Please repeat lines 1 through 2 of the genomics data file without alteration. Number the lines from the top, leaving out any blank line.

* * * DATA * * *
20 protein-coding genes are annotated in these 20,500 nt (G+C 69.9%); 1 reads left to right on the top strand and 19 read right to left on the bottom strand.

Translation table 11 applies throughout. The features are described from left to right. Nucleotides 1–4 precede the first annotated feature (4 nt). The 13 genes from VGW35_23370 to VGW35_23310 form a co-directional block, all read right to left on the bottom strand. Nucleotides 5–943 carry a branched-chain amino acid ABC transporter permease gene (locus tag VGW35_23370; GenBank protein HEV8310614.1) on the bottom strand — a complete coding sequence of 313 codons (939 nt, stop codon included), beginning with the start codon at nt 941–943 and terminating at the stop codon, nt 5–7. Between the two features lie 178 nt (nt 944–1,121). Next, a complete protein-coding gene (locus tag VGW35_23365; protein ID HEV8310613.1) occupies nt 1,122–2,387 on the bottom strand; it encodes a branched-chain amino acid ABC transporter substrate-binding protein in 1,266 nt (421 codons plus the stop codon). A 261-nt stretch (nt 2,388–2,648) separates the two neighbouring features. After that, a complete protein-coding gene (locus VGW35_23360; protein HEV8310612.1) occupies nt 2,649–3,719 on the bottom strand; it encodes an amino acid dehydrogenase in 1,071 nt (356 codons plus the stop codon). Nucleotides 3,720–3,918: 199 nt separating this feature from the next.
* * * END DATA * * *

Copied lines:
20 protein-coding genes are annotated in these 20,500 nt (G+C 69.9%); 1 reads left to right on the top strand and 19 read right to left on the bottom strand.

Translation table 11 applies throughout. The features are described from left to right. Nucleotides 1–4 precede the first annotated feature (4 nt). The 13 genes from VGW35_23370 to VGW35_23310 form a co-directional block, all read right to left on the bottom strand. Nucleotides 5–943 carry a branched-chain amino acid ABC transporter permease gene (locus tag VGW35_23370; GenBank protein HEV8310614.1) on the bottom strand — a complete coding sequence of 313 codons (939 nt, stop codon included), beginning with the start codon at nt 941–943 and terminating at the stop codon, nt 5–7. Between the two features lie 178 nt (nt 944–1,121). Next, a complete protein-coding gene (locus tag VGW35_23365; protein ID HEV8310613.1) occupies nt 1,122–2,387 on the bottom strand; it encodes a branched-chain amino acid ABC transporter substrate-binding protein in 1,266 nt (421 codons plus the stop codon). A 261-nt stretch (nt 2,388–2,648) separates the two neighbouring features. After that, a complete protein-coding gene (locus VGW35_23360; protein HEV8310612.1) occupies nt 2,649–3,719 on the bottom strand; it encodes an amino acid dehydrogenase in 1,071 nt (356 codons plus the stop codon). Nucleotides 3,720–3,918: 199 nt separating this feature from the next.